Replace neutral safety switch

Many vehicles with electronically controlled transmissions and cruise control will automatically downshift in order to keep the car’s speed close to the selected setting. (Dreamstime/TNS)

Q: I have a 2018 Toyota Avalon with the six-speed automatic transmission. When descending grades, I usually downshift and coast downhill without using the brakes. Do you recommend this practice?

B.Z., Pittsfield, Mass.

A: There should be no problem. Many vehicles with electronically controlled transmissions and cruise control will automatically downshift in order to keep the car’s speed close to the selected setting.

Q: I’d appreciate your thoughts on an intermittent problem with my 2007 Ford Mustang GT. When I put my key in the ignition and turn it to start the car there is no noise and all normal indicator dash lights show but it won’t start. Then I turn the key back off, turn it back on again with my foot on the brake, push the button on the shifter and it allows me to move the shifter to neutral and then it will start in neutral, allowing me to change the gear to reverse or any other gear position. There are no problems till it does the same thing again every couple of days and I go through the same process.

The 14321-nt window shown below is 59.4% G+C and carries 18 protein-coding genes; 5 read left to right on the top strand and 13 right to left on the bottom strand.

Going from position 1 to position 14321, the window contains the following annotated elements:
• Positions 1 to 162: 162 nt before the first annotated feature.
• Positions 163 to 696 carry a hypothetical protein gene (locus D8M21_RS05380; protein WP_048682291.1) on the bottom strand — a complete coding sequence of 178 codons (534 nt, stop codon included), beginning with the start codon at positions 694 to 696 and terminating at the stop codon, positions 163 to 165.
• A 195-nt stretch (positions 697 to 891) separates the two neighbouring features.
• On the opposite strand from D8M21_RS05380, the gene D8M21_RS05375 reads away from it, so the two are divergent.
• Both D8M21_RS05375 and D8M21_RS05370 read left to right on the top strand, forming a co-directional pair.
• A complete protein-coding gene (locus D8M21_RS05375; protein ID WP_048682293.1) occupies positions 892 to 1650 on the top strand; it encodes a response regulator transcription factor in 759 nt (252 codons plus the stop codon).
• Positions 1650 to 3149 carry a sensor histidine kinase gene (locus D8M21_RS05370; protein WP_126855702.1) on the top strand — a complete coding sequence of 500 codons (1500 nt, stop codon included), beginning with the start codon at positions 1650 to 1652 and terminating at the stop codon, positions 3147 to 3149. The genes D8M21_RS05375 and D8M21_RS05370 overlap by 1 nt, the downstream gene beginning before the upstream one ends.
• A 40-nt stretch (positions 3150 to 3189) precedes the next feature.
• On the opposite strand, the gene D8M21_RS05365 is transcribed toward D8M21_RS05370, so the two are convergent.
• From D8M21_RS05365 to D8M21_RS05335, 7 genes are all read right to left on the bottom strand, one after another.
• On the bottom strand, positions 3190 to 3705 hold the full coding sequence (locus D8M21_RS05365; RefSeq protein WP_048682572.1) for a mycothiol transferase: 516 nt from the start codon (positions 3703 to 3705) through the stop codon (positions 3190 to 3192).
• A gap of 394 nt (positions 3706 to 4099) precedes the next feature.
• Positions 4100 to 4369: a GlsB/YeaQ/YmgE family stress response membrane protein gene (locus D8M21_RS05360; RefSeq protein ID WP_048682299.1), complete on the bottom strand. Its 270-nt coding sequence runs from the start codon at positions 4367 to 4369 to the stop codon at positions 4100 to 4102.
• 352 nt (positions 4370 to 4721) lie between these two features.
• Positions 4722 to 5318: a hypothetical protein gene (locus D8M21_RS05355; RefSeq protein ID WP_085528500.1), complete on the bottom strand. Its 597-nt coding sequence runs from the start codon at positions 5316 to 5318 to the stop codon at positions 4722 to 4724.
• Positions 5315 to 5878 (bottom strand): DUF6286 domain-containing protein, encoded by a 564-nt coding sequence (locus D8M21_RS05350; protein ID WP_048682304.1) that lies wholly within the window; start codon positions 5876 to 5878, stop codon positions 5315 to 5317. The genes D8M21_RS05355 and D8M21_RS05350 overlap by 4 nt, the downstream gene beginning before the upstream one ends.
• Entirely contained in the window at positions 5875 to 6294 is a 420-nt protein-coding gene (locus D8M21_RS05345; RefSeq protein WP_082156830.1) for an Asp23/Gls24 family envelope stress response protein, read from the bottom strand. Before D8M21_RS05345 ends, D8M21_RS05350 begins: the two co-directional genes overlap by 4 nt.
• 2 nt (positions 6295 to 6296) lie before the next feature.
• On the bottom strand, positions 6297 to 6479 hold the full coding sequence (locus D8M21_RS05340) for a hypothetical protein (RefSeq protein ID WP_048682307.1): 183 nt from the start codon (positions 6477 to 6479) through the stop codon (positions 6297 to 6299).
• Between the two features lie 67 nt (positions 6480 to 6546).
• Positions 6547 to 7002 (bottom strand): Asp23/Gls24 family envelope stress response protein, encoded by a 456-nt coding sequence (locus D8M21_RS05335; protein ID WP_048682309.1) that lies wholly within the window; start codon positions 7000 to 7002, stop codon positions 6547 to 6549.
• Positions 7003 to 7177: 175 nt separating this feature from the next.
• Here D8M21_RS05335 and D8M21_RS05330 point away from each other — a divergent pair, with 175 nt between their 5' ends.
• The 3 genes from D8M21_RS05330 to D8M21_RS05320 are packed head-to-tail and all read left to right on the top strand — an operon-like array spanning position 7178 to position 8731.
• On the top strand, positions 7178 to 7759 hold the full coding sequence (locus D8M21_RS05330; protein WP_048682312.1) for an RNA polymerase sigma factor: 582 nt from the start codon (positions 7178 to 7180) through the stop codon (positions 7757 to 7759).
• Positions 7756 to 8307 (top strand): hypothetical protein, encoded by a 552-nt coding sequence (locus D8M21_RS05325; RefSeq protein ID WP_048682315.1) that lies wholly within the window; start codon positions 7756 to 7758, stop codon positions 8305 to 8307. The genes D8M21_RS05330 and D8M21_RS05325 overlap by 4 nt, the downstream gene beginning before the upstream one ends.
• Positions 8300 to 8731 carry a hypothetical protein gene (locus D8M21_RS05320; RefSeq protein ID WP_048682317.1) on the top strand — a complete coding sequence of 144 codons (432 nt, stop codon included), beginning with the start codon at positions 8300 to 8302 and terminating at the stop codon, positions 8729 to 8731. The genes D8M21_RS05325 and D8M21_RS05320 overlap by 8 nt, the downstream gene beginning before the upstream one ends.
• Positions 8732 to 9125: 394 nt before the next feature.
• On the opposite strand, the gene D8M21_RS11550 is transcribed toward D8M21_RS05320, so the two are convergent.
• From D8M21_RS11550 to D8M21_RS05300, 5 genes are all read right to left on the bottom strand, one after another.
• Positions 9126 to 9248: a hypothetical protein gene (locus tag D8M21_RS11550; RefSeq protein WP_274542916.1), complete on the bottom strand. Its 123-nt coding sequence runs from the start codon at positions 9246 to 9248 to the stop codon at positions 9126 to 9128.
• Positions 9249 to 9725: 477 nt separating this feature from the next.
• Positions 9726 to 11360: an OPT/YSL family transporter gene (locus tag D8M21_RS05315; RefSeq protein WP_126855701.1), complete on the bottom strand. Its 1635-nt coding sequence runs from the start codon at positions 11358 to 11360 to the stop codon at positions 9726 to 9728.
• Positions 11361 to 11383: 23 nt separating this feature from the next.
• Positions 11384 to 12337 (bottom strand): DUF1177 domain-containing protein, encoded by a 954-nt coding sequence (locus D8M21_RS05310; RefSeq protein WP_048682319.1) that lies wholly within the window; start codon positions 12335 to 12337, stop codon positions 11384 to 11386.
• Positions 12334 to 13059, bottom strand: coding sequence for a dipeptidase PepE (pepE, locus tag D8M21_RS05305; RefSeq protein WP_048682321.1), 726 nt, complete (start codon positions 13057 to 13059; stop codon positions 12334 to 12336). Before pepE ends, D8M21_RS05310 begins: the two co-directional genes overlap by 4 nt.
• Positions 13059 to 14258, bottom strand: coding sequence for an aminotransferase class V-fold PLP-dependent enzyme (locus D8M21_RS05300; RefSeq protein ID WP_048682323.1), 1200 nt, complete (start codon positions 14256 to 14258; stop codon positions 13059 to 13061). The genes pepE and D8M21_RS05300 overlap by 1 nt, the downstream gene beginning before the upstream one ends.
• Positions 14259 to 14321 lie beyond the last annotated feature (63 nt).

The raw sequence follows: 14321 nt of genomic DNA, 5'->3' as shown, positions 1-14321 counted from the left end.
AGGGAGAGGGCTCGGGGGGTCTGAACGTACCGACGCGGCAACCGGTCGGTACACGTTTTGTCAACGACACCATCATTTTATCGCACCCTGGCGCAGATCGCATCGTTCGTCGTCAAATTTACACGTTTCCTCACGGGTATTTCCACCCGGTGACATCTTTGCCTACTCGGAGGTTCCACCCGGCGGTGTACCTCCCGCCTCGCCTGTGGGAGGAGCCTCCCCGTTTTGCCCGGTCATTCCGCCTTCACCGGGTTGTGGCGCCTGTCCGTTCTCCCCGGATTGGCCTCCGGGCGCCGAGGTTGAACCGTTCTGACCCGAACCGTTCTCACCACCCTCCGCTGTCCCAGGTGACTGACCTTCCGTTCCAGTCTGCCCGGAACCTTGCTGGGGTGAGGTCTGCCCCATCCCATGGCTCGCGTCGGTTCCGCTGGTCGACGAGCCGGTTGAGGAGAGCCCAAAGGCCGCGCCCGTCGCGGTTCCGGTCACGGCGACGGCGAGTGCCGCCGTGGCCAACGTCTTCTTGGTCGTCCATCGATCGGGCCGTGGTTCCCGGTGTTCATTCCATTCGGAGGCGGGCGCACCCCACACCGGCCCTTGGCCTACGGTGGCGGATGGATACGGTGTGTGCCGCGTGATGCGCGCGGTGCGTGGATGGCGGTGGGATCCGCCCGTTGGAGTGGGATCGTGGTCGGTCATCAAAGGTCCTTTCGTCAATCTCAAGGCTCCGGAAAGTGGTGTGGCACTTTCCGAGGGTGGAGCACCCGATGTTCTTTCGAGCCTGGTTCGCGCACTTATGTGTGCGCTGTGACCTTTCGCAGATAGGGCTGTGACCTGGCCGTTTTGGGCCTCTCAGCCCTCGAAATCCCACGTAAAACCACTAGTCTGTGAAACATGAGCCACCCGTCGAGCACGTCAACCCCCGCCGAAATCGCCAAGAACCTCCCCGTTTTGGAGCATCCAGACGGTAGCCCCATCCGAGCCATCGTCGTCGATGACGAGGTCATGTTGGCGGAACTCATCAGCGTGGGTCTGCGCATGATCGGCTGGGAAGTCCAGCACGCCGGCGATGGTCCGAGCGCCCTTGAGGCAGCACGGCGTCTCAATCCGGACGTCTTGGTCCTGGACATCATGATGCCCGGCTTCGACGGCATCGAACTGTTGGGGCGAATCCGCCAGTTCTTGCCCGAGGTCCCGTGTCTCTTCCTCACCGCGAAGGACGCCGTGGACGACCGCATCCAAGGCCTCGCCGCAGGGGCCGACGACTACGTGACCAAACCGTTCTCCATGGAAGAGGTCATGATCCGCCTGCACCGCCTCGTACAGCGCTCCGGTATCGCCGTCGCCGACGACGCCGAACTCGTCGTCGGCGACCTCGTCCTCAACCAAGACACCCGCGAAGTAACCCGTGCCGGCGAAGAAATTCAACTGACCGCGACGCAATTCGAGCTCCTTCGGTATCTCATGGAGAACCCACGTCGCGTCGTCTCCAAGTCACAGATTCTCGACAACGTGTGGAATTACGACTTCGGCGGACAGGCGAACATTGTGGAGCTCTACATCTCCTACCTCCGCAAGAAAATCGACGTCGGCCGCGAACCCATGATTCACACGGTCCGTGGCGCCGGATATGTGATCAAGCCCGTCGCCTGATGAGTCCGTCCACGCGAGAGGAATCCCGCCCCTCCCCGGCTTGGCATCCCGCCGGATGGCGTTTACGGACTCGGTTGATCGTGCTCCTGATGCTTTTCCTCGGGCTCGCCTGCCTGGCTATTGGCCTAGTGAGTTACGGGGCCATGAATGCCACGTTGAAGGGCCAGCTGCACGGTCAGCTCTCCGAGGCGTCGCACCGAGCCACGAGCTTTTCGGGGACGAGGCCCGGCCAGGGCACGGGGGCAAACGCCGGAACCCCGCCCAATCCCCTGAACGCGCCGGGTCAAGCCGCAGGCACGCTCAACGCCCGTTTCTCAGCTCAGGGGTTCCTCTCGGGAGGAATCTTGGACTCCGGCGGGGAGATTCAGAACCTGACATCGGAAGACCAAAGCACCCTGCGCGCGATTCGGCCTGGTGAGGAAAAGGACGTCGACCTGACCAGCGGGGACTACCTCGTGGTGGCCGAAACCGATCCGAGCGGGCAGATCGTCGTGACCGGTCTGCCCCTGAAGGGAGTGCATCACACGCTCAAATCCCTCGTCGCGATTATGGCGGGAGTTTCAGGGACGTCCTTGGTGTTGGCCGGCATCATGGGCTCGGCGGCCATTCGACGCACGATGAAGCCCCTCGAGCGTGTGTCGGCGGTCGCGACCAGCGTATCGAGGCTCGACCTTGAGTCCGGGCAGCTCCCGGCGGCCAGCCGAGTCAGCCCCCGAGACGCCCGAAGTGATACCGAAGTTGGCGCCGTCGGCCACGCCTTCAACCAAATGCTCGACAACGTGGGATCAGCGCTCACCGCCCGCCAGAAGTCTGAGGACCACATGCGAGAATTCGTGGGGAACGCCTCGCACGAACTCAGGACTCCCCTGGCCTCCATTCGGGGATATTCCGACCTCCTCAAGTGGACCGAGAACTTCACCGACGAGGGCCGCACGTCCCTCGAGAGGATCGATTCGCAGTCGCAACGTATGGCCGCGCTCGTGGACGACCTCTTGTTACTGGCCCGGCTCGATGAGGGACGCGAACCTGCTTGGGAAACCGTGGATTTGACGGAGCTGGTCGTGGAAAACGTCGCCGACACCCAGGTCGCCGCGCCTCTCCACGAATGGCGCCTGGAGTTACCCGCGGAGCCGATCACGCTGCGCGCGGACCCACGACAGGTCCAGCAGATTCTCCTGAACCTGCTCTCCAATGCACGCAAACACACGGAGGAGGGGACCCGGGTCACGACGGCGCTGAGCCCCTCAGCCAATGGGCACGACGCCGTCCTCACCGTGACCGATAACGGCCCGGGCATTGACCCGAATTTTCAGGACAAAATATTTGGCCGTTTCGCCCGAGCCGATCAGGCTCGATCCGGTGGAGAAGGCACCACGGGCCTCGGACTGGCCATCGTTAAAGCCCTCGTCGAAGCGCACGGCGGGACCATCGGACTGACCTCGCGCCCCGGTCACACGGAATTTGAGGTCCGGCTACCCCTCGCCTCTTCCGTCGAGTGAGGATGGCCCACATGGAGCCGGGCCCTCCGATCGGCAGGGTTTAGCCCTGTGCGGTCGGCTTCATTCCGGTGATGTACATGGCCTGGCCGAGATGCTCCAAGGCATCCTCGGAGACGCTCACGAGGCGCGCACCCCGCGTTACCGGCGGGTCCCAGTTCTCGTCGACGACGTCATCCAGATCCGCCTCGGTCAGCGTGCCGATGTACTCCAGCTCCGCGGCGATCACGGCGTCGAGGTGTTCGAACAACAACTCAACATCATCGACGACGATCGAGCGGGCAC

Any idea what’s doing this?

L.M., Pompano Beach, Fla.

A: It sounds like the neutral safety switch on your Mustang may be failing. The switch is usually located on the side of the transmission and is not difficult to replace.

Q: I recently took my 2008 Chrysler Aspen in for a winter oil change and servicing. While the car was there, they called and informed me I needed my ball joints replaced as mine were loose. I have not been experiencing any signs associated with needing to have them replaced. We didn’t realize they even checked them when doing the oil change/servicing.

My husband is very concerned that they don’t need replacing and that the dealership is looking for extra money. I did ask on the phone about the cost and was quoted $500, but when arriving to pick up my car, they had $785 on my ticket. Should we get a second opinion and how do we go about it as we don’t want to suggest they need changing if they don’t? Another servicer might just say yes to get our business.

K.G., Albert Lea, Minn.

A: Indications that there are problems with ball joints include uneven tire wear, clunking or squeaking noises, drifting to the side and loose or shaky steering. Do you have any of these? If not, I suggest getting a second opinion. Ask for a demonstration. With the wheels off the ground, there should be no play when the free wheel is wiggled back and forth by hand.

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